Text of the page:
- Executive Office of Energy and Environmental Affairs
- Massachusetts Department of Environmental Protection
Media Contact for Baker-Polito Administration Announces Rule Prohibiting Use of HFC Pollutants
Craig Gilvarg, Press Secretary
Boston — The Baker-Polito Administration today released a proposed regulation to prohibit the use of hydrofluorocarbons (HFCs), the fastest growing source of greenhouse gas (GHG) emissions nationally and in Massachusetts. HFCs are currently used in certain end-use products, such as aerosols, air conditioners and chillers, refrigeration units and foams. The regulations will help to significantly reduce local GHG emissions and will place the Commonwealth in line with 16 other states adopting comparable HFC regulations or legislation, coordinated by the U.S. Climate Alliance (USCA).
“Building on our Administration’s ongoing commitment to fight climate change, these regulations address a powerful pollutant,” said Governor Charlie Baker. “By taking this action in bipartisan coordination with states across the country, we can make a significant impact on greenhouse gas emissions and protect public health.”
“Phasing out HFCs is an important step towards meeting our commitment to achieve net zero emissions by 2050,” said Lieutenant Governor Karyn Polito. “As more environmentally friendly alternatives to products containing HFCs are now available, this prohibition protects residents and the environment while providing an opportunity for businesses across Massachusetts.”
HFCs are greenhouse gasses with a global warming potential that is tens to thousands of times more potent than carbon dioxide (CO2), the most common greenhouse gas. In 2018, HFC emissions in Massachusetts reached 3.69 million metric tons of carbon dioxide-equivalent (MMTCO2E), and HFC emissions were expected to reach 5 million metric tons in 2030 if action was not taken. The regulation announced today is expected to reduce annual HFC emissions in Massachusetts by 0.77 million metric tons CO2 equivalents.
The Massachusetts Department of Environmental Protection (MassDEP) regulation would prohibit selling, leasing, renting, and manufacturing HFC-containing products and equipment. The prohibitions phase in over time based on the end-use, with the earliest prohibitions taking effect on January 1, 2021 and the last prohibitions taking effect on January 1, 2024. The dates of prohibition are based on U.S. Environmental Protection Agency (EPA) analysis of available product alternatives.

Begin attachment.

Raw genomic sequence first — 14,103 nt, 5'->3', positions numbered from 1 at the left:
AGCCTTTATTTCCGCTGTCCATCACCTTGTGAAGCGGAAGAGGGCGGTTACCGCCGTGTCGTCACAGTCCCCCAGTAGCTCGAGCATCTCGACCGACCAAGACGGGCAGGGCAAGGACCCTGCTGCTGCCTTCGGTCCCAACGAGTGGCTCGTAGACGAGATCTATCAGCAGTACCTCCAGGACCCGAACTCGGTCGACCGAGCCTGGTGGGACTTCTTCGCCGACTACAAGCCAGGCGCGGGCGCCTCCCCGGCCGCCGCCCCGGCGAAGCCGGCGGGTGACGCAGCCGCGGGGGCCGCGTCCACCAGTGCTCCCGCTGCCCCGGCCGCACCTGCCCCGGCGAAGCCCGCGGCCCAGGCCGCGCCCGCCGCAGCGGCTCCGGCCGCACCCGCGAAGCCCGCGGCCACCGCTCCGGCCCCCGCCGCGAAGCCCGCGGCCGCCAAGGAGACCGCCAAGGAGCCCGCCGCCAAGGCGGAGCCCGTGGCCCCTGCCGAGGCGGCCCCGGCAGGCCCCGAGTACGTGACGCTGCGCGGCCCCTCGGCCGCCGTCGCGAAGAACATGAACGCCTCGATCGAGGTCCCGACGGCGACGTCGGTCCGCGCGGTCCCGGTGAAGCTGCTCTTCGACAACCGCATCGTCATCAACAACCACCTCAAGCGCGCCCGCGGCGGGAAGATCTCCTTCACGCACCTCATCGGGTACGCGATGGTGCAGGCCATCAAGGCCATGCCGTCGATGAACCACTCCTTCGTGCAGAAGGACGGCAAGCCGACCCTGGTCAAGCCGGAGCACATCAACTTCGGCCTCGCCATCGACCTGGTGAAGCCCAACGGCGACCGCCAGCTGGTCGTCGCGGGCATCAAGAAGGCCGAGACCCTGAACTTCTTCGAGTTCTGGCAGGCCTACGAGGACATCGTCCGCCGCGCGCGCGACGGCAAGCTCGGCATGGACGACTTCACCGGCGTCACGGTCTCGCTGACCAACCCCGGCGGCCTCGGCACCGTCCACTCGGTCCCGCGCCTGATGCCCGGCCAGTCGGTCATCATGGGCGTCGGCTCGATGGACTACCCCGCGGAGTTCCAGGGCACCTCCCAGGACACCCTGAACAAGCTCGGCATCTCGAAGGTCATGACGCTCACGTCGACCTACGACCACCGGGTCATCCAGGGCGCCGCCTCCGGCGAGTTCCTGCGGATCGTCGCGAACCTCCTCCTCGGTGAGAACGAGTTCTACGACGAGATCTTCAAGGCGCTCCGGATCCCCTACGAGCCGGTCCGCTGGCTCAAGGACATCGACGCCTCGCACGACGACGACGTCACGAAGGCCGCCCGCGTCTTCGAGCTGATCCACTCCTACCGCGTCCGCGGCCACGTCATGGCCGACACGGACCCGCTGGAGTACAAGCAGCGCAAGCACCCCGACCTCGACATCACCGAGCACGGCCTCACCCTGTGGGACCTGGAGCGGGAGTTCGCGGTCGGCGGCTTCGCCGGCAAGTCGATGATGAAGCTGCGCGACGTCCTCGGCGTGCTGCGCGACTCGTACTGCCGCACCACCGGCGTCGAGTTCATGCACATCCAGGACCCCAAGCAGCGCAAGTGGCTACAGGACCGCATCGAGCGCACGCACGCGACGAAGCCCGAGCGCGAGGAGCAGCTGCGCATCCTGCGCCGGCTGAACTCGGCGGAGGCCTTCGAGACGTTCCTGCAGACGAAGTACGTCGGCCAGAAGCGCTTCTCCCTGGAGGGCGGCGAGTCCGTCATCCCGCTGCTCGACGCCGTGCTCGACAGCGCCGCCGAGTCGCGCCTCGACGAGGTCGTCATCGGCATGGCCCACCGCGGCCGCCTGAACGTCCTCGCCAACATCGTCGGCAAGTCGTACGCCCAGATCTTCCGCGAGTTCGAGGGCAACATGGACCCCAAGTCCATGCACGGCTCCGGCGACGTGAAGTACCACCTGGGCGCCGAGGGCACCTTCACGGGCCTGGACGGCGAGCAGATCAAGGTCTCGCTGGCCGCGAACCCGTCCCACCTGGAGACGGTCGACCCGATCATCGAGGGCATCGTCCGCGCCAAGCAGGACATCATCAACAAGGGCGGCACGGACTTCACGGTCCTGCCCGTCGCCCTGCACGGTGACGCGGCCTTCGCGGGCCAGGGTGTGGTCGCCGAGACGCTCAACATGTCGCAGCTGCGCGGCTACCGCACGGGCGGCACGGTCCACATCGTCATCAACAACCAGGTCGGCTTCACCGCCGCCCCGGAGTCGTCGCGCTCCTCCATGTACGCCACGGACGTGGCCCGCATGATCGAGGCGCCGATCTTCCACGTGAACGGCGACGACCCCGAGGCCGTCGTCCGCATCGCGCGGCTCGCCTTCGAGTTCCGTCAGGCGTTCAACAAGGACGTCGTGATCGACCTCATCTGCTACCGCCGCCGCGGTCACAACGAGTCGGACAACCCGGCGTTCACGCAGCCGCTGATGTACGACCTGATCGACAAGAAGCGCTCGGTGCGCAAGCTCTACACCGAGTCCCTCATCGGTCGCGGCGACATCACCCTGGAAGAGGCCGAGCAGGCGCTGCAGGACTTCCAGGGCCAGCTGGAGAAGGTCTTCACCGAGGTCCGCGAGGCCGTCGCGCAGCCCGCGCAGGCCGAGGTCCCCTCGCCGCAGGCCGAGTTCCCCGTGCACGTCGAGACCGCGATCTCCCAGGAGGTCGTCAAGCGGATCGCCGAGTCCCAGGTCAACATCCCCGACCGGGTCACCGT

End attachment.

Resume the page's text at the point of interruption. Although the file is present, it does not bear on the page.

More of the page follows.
The public comment period on the draft regulation will be open through November 3, 2020. A virtual public meeting will be held on October 23.
“By acting regionally, we can make a much larger impact on climate change than by acting alone,” said Energy and Environmental Secretary Kathleen Theoharides. “This rule is our latest multi-state climate effort and reinforces the importance of such action, including the Administration’s leadership among Northeast and Mid-Atlantic states as part of the Transportation and Climate Initiative.”
“This rule was developed with input from a wide variety of stakeholders,” said Martin Suuberg, MassDEP Commissioner. “We look forward to receiving comment and finalizing this important regulation.”
MassDEP sought public input on proposing such a regulation through two public meetings held on November 18 and 20, 2019 to gather stakeholder input.
In April 2020, the Baker-Polito Administration established net zero GHG emissions as the Commonwealth’s new legal emissions limit for 2050. The Commonwealth is working to determine how best to achieve this emissions limit through its 2050 Roadmap, a nation-leading quantitative and qualitative planning effort that will chart multiple technical and policy pathways by which the Commonwealth can equitably and cost-effectively achieve net zero emissions by 2050, and will conclude with the publication of a long-range 2050 Roadmap report. The state’s 2050 Roadmap analysis will directly inform the state’s 2030 emissions limit, which will be set at the end of this year together with the publication of a second report detailing the state’s plan to achieve that limit, the Massachusetts Clean Energy and Climate Plan for 2030.
As transportation emissions account for more than 40 percent of all emissions, the Administration is leading a group of 12 states and the District of Columbia through the Transportation and Climate Initiative (TCI) in a bipartisan effort to develop a regional cap-and-invest program that would reduce emissions in the transportation sector and support transportation-related investments, including an estimated $500 million per year in Massachusetts.
HFCs are synthetic gases and, historically, replaced ozone-depleting chlorofluorocarbons (CFCs) as a refrigerant. For more information on HFCs and their impact on climate change, see here.